There is a natural progression occurring. The seven churches are made mention of, along with their spiritual errors, weaknesses, or accomplishments. Jesus finishes speaking to the churches and immediately there is a change. John hears the command of God shouting, “Come up here” and immediately is translated into Heaven as a veritable picture of the Rapture of the saints prior to the Tribulation.

What was the first thing that John saw? There were likely many things that he saw, but there was one thing alone that arrested his undivided attention: the throne of God, and Him who sat on it. Heaven is not Heaven without God’s presence in it. Saints are not saints without God’s indwelling Spirit abiding in them. Saints are not made saints by righteous deeds and right living; we are made saints because God the Holy Spirit chose to indwell those who, by faith, receive Jesus Christ as Lord and Savior. Heaven is simply Heaven because God resides in it and has chosen to limit Himself in a sense to dwell within Heaven as a manifestation of His person. God limited Himself when He appeared in the Shekinah glory in the tabernacle and the temple of Solomon; He likewise chose to limit Himself when He appeared as a Jewish carpenter from Nazareth.

He still limits Himself by appearing on a throne in this place, a real location, called Heaven. Since heaven (outer space) and the Heaven of heavens (the residency of God) cannot contain Him as the Bible states, it appears that God is pleased to limit Himself so His creatures, whether men or angels, have the ability to perceive and comprehend Him, 2nd Chronicles 6:18. This is the Being John saw: the uncreated, eternal, holy and almighty God of Heaven and earth, creator and sustainer of the whole cosmos and redeemer of humanity.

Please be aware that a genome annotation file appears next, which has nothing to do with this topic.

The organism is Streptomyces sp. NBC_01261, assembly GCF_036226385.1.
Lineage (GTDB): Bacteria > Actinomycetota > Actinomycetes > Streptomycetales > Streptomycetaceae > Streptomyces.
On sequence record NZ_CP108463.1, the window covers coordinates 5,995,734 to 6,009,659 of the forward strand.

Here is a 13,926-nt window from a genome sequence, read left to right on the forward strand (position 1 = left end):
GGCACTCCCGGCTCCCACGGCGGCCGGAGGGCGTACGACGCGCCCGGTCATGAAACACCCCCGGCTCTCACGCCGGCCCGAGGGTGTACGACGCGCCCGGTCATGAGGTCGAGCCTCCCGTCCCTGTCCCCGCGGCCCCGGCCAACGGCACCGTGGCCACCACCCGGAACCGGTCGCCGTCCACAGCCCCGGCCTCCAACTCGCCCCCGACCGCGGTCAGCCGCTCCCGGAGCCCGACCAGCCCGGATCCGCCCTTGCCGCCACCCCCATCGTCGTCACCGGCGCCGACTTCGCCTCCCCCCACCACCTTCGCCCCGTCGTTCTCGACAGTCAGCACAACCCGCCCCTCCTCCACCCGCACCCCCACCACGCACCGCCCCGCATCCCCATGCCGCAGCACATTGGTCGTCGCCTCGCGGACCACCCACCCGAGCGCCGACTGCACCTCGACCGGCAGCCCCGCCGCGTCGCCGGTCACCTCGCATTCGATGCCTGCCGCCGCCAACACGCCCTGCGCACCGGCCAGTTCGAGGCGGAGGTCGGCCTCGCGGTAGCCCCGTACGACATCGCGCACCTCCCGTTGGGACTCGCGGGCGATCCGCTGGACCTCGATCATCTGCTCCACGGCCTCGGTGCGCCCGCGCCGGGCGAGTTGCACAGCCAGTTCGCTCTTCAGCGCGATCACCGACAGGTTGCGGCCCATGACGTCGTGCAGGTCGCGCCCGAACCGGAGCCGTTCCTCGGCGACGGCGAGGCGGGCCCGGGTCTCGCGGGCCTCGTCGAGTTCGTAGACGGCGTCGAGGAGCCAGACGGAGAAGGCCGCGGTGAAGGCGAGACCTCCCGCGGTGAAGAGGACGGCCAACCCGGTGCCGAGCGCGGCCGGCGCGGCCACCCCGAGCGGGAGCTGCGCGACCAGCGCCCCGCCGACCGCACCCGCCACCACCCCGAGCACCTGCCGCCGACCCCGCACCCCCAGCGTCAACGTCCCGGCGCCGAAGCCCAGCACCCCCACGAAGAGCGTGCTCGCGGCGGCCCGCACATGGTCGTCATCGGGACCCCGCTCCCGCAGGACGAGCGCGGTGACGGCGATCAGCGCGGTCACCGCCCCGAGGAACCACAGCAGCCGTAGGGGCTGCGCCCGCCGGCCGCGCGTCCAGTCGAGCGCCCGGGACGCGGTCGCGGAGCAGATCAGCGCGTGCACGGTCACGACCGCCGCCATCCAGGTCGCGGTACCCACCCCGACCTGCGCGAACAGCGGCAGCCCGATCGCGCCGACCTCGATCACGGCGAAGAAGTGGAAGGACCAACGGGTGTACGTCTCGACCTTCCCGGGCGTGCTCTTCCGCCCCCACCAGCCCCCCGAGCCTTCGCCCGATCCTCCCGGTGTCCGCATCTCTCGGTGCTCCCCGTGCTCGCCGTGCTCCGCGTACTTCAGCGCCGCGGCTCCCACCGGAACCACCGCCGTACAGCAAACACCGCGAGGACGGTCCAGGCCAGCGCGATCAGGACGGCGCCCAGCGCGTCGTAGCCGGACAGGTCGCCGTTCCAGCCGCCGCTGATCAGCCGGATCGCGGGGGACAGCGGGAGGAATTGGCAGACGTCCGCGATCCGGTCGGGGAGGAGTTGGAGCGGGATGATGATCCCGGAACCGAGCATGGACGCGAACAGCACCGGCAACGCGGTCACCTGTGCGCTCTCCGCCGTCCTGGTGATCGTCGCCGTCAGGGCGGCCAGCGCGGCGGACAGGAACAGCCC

4:3 And he that sat was to look upon like a jasper and a sardine stone: and there was a rainbow round about the throne, in sight like unto an emerald.
This image of the enthroned Creator of the universe was previously seen by the prophet Ezekiel. Ezekiel wrote: “above the firmament that was over their heads was the likeness of a throne, as the appearance of a sapphire stone: and upon the likeness of the throne was the likeness as the appearance of a man above upon it. And I saw as the colour of amber, as the appearance of fire round about within it, from the appearance of his loins even upward, and from the appearance of his loins even downward, I saw as it were the appearance of fire, and it had brightness round about. As the appearance of the bow that is in the cloud in the day of rain, so was the appearance of the brightness round about. This was the appearance of the likeness of the glory of the LORD,” Ezekiel 1:26-28. Notice how often the prophet uses the words “likeness” and “appearance.” Clearly Ezekiel is destitute of human language capable of describing the Being standing above him. THIS is our God, the Holy One of Israel.